Revisiting meaningful albums

Lauren Fitz and Lauren Fitz

About ten years ago, Kelly Clarkson, the original “American Idol” queen, released her third studio album, which was considered a letdown by many, especially considering her second album, “Breakaway,” had done so well on the music charts and in terms of songs that received radio airplay.

Well, my friends, it’s time to revisit “My December” and finally give the album the credit it deserves.

Anyone who knows me well will tell you that I love Clarkson and her music. Her tour about four years ago with Maroon 5 was one of the best concerts I’ve ever been to, and it’s not because I had a moment with Adam Levine during the concert (that’s a story for another time).

But, when “My December” was released in June 2007, I was an innocent 12-year-old girl whose biggest concern was whether I was going to wear flip-flops or tennis shoes to Kings Island that day. I could barely relate to any of the themes that were present on the album (though one could argue that I couldn’t relate to any of the themes on her previous two albums, but that’s not the point). Ten years later, I’m 22 and can relate to the themes of the album a lot better than before.

While “Never Again” got the most attention from the album, maybe it’s time to go back and re-evaluate the album. Or at least give a listen to the two of the most haunting songs in Clarkson’s expansive repertoire.

Which brings me to the fourth and 13th tracks on the album: a nearly five-minute long song entitled “Sober” and a four-ish minute long song “Irvine.”

Both songs deal with fighting your demons, but they both tell different stories. “Sober” deals with the ending of a relationship. But more so than that, it’s a brutally honest song about picking up the pieces when dark times come into your life. As the song progresses, more instrumentation is added and Clarkson’s vocals become more layered. It’s a beautiful and haunting song.

As for “Irvine,” it’s another simplistic song, but the meaning behind it is more than simple. Clarkson said she wrote the song in a bathroom in Irvine, California while she was burnt out and incredibly depressed. This is referenced throughout the song, especially in lyrics like “will you stay/stay till the darkness leaves/stay here with me.”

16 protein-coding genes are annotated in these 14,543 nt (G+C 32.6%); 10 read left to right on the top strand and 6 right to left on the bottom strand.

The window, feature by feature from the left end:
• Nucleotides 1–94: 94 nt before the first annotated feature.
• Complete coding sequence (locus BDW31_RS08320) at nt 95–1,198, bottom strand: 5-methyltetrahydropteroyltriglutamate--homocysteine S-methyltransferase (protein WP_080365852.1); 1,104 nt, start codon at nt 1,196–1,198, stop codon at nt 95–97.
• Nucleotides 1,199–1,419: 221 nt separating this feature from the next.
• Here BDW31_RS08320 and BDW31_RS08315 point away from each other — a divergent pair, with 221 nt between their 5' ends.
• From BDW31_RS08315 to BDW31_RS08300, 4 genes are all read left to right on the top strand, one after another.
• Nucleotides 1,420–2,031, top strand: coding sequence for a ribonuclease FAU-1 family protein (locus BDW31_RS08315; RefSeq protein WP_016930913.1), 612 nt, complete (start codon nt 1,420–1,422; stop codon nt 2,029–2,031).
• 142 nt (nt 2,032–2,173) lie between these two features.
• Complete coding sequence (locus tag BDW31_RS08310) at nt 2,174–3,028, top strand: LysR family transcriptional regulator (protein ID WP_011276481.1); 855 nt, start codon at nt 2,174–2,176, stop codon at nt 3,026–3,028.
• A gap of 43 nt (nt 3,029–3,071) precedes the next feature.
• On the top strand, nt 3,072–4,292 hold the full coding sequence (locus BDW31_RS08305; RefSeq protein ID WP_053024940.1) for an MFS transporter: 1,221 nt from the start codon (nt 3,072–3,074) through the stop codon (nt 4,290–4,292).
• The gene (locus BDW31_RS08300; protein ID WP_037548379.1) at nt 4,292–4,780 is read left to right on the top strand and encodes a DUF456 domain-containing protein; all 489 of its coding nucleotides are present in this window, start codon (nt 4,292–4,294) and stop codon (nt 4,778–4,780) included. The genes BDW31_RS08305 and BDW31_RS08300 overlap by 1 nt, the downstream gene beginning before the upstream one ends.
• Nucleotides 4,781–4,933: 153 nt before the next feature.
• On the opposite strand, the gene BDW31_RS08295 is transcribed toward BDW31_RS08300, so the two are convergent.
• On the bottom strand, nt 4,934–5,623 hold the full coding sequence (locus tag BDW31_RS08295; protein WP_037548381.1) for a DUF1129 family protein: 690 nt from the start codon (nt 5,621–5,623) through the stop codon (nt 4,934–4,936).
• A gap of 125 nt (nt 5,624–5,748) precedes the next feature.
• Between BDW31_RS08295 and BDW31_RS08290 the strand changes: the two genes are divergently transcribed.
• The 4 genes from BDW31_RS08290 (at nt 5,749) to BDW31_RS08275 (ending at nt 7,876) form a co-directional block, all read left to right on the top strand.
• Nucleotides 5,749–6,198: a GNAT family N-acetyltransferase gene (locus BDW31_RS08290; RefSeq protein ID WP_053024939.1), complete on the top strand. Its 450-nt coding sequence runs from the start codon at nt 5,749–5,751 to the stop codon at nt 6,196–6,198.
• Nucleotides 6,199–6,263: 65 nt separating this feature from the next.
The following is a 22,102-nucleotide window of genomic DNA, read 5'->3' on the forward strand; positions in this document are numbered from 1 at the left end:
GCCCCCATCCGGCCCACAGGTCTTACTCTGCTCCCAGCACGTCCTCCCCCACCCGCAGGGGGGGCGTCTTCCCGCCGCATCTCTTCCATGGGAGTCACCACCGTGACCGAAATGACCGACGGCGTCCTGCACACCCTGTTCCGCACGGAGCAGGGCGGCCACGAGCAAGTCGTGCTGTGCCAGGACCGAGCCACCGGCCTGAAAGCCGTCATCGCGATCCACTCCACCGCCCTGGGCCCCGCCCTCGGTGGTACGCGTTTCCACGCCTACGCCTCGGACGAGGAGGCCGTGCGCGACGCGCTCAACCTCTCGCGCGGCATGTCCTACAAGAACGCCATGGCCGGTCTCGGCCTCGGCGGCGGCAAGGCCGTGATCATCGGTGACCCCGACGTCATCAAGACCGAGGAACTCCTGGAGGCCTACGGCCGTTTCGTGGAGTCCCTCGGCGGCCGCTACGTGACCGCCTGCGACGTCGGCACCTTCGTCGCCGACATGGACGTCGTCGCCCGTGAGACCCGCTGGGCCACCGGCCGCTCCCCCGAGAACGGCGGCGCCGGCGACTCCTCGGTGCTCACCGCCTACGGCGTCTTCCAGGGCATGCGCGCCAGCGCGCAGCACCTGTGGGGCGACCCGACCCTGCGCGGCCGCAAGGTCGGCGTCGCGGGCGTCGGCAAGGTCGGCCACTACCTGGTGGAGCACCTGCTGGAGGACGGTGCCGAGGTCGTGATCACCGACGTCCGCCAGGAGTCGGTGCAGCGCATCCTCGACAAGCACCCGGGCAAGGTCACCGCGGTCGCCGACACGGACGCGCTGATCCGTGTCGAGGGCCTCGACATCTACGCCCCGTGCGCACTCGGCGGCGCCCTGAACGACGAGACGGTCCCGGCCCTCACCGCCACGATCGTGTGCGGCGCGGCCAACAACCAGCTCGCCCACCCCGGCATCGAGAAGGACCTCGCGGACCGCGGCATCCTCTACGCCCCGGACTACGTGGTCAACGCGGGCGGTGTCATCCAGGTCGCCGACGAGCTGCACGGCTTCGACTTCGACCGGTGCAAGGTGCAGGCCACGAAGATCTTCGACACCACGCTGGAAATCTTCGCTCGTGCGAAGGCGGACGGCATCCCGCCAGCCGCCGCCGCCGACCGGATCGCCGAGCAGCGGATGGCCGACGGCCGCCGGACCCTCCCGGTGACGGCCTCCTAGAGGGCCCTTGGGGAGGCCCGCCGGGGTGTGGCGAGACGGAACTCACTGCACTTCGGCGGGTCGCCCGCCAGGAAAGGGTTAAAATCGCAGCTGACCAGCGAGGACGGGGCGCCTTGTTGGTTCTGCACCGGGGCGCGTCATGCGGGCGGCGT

Both songs are starkly different from the rest of the album, which is a lot more rock-orientated than her previous two albums and her later albums. Some consider that to be the reason why the album didn’t perform well in terms of sales.

But as a 12-year-old who didn’t dig deeply into the meaning of songs, I didn’t care much about the songs upon listening to them for the first time. As a 22-year-old who always overthinks things and stresses out and loves to dig deeper into the meaning behind my favorite songs, both “Sober” and “Irvine” are the perfect songs that reminds me to take a step back and not let my fears drown me.

Even the title of the album is meaningful. “My December.” If you dig into the symbolism December is a month that deals with closing yourself off and letting things die. Clarkson said the album was a response to the tough touring schedule for “Breakaway.” “My December” is her partial response to closing herself off.

So, as we all grow older, maybe it’s time to revisit albums, or anything that we may have brushed off in the past, and give it a second chance to make sure we’re not being swayed by the opinions of those around us.

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